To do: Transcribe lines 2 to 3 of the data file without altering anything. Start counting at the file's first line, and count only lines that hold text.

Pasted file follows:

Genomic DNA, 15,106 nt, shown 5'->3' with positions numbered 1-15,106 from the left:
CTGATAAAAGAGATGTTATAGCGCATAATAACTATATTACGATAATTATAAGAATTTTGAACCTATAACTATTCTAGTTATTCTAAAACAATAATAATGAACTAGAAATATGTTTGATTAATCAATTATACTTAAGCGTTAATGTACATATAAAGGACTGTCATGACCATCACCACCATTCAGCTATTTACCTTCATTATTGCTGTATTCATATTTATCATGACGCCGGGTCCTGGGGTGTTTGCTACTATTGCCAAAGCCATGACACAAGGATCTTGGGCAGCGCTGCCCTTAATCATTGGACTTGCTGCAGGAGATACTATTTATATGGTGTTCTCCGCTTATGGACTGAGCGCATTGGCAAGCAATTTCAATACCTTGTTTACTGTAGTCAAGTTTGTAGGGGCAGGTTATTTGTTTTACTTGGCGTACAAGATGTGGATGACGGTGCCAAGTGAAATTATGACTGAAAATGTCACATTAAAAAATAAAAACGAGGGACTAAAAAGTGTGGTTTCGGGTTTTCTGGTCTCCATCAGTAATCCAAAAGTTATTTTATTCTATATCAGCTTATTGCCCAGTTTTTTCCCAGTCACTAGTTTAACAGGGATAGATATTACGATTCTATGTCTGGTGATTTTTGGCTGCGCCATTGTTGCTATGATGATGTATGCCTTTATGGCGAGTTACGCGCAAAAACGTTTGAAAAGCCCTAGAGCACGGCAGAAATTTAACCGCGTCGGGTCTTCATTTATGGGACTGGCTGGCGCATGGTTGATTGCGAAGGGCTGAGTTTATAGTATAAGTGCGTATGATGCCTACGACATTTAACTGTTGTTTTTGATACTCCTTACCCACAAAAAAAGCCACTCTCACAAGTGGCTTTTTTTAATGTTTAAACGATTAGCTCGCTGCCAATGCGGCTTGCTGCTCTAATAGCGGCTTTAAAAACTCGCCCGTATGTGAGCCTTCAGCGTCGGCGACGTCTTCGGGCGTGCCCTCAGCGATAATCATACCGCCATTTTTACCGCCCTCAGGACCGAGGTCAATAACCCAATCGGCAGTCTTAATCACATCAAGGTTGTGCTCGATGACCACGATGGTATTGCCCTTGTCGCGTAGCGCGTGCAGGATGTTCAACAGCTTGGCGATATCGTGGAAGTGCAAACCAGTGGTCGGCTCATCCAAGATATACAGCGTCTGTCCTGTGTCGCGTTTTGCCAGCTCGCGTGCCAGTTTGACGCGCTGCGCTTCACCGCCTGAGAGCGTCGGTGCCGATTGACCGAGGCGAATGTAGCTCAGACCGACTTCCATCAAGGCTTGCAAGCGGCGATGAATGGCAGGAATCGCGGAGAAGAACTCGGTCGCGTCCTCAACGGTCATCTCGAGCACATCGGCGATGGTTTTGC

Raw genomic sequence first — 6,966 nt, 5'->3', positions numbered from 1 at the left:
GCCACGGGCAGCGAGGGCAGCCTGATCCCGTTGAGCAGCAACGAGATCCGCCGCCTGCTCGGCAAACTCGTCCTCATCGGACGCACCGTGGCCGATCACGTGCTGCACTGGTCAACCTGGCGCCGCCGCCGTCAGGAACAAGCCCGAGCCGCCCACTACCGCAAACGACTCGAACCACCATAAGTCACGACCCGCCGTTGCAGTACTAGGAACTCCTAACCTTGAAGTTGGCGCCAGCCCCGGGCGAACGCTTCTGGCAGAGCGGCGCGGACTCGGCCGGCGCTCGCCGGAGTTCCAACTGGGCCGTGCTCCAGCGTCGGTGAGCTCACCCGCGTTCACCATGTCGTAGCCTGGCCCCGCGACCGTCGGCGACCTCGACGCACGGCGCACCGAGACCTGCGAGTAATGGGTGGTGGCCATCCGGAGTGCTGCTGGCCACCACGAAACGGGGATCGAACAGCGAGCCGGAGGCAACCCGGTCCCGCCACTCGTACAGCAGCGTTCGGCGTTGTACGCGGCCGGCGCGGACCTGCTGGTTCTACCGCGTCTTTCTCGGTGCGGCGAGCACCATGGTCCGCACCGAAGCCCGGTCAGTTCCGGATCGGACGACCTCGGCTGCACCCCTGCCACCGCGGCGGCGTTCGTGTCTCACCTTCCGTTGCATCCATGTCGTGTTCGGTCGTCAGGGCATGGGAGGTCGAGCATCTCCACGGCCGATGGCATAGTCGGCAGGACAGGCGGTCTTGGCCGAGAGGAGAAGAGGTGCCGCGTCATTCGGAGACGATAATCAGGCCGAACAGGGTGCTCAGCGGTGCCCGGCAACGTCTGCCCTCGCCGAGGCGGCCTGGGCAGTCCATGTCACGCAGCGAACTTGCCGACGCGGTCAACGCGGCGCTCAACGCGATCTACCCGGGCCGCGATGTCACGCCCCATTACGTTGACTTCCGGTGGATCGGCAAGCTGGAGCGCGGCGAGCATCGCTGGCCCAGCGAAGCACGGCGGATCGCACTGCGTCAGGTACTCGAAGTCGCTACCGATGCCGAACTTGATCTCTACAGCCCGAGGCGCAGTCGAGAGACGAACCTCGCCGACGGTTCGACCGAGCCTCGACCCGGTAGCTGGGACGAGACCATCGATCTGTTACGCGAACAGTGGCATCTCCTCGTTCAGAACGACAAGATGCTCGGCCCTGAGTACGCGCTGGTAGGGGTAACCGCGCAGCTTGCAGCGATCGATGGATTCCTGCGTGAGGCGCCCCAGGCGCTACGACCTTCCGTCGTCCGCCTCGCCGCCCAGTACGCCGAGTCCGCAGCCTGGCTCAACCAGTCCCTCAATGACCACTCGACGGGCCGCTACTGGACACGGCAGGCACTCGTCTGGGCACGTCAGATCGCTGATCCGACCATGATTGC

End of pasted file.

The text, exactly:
CTGATAAAAGAGATGTTATAGCGCATAATAACTATATTACGATAATTATAAGAATTTTGAACCTATAACTATTCTAGTTATTCTAAAACAATAATAATGAACTAGAAATATGTTTGATTAATCAATTATACTTAAGCGTTAATGTACATATAAAGGACTGTCATGACCATCACCACCATTCAGCTATTTACCTTCATTATTGCTGTATTCATATTTATCATGACGCCGGGTCCTGGGGTGTTTGCTACTATTGCCAAAGCCATGACACAAGGATCTTGGGCAGCGCTGCCCTTAATCATTGGACTTGCTGCAGGAGATACTATTTATATGGTGTTCTCCGCTTATGGACTGAGCGCATTGGCAAGCAATTTCAATACCTTGTTTACTGTAGTCAAGTTTGTAGGGGCAGGTTATTTGTTTTACTTGGCGTACAAGATGTGGATGACGGTGCCAAGTGAAATTATGACTGAAAATGTCACATTAAAAAATAAAAACGAGGGACTAAAAAGTGTGGTTTCGGGTTTTCTGGTCTCCATCAGTAATCCAAAAGTTATTTTATTCTATATCAGCTTATTGCCCAGTTTTTTCCCAGTCACTAGTTTAACAGGGATAGATATTACGATTCTATGTCTGGTGATTTTTGGCTGCGCCATTGTTGCTATGATGATGTATGCCTTTATGGCGAGTTACGCGCAAAAACGTTTGAAAAGCCCTAGAGCACGGCAGAAATTTAACCGCGTCGGGTCTTCATTTATGGGACTGGCTGGCGCATGGTTGATTGCGAAGGGCTGAGTTTATAGTATAAGTGCGTATGATGCCTACGACATTTAACTGTTGTTTTTGATACTCCTTACCCACAAAAAAAGCCACTCTCACAAGTGGCTTTTTTTAATGTTTAAACGATTAGCTCGCTGCCAATGCGGCTTGCTGCTCTAATAGCGGCTTTAAAAACTCGCCCGTATGTGAGCCTTCAGCGTCGGCGACGTCTTCGGGCGTGCCCTCAGCGATAATCATACCGCCATTTTTACCGCCCTCAGGACCGAGGTCAATAACCCAATCGGCAGTCTTAATCACATCAAGGTTGTGCTCGATGACCACGATGGTATTGCCCTTGTCGCGTAGCGCGTGCAGGATGTTCAACAGCTTGGCGATATCGTGGAAGTGCAAACCAGTGGTCGGCTCATCCAAGATATACAGCGTCTGTCCTGTGTCGCGTTTTGCCAGCTCGCGTGCCAGTTTGACGCGCTGCGCTTCACCGCCTGAGAGCGTCGGTGCCGATTGACCGAGGCGAATGTAGCTCAGACCGACTTCCATCAAGGCTTGCAAGCGGCGATGAATGGCAGGAATCGCGGAGAAGAACTCGGTCGCGTCCTCAACGGTCATCTCGAGCACATCGGCGATGGTTTTGC

Raw genomic sequence first — 6,966 nt, 5'->3', positions numbered from 1 at the left: